Worth the wait? Jibo goes on sale 3 years after blockbuster crowdfunding

It could be the first social robot to breach the coveted consumer market, but delays have hurt Jibo's prospects.
Written by Greg Nichols, Contributing Writer

Building robots is hard. Bringing them to market is much, much harder.

After three years marked by delays, bugs, and frustrations, Jibo, a social robot whose creators raised $3.5 million in a 2014 Indiegogo campaign, is finally available to the public.

After missing a projected 2015 ship date by a wide margin, Boston-based Jibo, Inc. started sending units to its 2014 Indiegogo backers last month.

Like the personal assistants from Amazon and Google, Jibo is an interactive tabletop device that can tell you the weather or look up a recipe.

But it's designed to be much more interactive than the current generation of assistants. Powered by face and voice recognition, he -- officially, Jibo's a dude -- remembers people and over time builds relationships informed by past interactions.

Jibo is also a true robot. A three-axis motor enables the device to turn toward the person it's engaging with and track moving subjects during photos or video calls.

An animated face displays a single blinking eye. Sounds weird, but it works. The thing is undeniably cute in action.

For a closer look, check out a hands-on demo by my CNET colleague Bridget Carey.

It's easy to write off the robot's ability to spin as a gimmick, a way of dressing up an Echo, for example. But Jibo's creators are betting that the robot's expressive movements during interaction will also make it more sympathetic and foster deeper engagement.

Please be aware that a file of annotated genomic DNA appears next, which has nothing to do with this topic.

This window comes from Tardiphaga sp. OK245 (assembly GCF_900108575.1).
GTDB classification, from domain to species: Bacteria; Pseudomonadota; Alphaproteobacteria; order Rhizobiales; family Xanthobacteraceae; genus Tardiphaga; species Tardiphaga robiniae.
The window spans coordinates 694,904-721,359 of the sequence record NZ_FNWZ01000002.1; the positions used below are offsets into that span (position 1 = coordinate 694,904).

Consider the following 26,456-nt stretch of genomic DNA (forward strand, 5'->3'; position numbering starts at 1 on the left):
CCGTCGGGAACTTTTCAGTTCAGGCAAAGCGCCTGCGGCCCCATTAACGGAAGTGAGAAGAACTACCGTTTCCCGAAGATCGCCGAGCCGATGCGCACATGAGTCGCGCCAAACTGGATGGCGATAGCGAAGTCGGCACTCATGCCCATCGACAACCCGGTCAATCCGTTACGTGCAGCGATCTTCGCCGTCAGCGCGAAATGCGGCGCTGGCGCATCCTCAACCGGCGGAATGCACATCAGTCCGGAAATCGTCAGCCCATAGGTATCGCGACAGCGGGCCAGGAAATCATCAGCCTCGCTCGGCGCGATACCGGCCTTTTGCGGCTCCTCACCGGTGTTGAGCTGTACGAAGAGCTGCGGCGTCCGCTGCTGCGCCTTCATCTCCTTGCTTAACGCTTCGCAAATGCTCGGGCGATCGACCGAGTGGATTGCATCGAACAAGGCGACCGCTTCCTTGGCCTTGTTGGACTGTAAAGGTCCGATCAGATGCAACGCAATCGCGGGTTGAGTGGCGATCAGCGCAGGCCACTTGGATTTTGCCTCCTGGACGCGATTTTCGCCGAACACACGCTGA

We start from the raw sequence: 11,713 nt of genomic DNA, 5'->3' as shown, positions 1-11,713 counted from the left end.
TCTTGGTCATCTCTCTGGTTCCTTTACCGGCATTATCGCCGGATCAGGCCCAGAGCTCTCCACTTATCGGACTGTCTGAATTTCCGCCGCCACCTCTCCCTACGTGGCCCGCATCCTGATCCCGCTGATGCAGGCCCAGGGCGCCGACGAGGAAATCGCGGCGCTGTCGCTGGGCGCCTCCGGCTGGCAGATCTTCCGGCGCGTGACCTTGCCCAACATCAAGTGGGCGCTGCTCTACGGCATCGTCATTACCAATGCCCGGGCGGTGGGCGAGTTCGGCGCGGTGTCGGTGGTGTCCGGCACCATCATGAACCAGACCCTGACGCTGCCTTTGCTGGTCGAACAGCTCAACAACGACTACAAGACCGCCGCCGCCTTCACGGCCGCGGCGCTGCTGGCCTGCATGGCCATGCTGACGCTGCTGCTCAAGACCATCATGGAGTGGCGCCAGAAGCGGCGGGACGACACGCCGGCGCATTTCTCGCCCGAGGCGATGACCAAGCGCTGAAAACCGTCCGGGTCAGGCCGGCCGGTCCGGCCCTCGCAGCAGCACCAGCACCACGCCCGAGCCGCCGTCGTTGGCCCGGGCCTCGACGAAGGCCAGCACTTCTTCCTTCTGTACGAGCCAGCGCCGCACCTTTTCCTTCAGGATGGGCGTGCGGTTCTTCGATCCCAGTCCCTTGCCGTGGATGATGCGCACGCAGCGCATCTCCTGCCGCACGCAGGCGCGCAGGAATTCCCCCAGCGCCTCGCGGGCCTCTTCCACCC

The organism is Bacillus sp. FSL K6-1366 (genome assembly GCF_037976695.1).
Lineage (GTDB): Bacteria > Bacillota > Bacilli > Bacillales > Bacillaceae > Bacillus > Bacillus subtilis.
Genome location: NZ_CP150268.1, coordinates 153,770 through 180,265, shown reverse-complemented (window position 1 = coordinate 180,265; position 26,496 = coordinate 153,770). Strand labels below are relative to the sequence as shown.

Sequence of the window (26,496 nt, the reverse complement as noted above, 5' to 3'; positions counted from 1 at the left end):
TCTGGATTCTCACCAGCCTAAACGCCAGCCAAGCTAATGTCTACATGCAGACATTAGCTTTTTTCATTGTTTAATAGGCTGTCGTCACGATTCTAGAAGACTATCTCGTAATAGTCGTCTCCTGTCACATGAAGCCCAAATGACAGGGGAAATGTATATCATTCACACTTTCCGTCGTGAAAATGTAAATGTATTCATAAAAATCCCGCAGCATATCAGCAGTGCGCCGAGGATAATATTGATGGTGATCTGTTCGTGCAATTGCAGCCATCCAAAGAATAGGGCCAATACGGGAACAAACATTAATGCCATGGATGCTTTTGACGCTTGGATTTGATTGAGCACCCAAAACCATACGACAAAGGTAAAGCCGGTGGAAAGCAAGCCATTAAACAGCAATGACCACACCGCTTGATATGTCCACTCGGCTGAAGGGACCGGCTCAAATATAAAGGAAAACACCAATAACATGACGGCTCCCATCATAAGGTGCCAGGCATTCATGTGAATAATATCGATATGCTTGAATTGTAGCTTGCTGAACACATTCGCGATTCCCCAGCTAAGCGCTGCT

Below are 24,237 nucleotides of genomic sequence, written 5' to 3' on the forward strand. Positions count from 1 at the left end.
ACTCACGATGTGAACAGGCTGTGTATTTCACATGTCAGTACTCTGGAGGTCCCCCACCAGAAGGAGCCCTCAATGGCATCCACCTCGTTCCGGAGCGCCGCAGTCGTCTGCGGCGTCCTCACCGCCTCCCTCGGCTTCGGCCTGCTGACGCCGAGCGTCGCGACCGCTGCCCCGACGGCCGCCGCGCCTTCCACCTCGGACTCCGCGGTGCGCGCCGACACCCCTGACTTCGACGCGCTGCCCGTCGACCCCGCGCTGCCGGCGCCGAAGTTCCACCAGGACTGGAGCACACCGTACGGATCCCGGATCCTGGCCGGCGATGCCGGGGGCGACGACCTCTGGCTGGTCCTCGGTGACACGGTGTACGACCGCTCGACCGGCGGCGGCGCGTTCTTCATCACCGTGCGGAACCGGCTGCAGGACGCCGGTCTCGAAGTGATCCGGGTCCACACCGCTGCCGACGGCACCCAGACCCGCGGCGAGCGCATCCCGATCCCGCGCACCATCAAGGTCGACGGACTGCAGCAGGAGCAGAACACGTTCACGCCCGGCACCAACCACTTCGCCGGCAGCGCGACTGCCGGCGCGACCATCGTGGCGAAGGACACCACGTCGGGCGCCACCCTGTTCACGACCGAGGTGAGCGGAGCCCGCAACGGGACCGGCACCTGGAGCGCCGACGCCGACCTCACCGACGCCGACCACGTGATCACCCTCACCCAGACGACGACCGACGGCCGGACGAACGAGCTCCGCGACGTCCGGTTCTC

The company has a strong robotics pedigree. Founded by Cynthia Breazeal, who runs the Personal Robots Group at the MIT Media Lab, it's raised more than $70 million in venture backing.

But problems with latency and concerns reported by early testers regarding missed cues and communication quirks hampered development and led to the delays.

Out of the box, the robot has a cheeky personality and comes with a basic package of skills -- the company prefers the word "skills" to "apps" as they try to differentiate their bot from other personal assistants.

But Jibo is open source, and the company is hoping for a groundswell of support from the developer community.

As it stands, that means it won't be as feature rich as other personal assistants just yet. At $899, that could be a stumbling block.

But there's a reason Breazeal's company has been so successful raising money and weathering delays. If it lives up to its billing, Jibo will be the first social robot consumers use in their homes.

That's a tremendous milestone for robotics in general. Aside from automated floor cleaners, the industry has struggled to figure out how to leap into the consumer market.

Jibo is available for pre-order on the company's site. New units will ship in November.

Editorial standards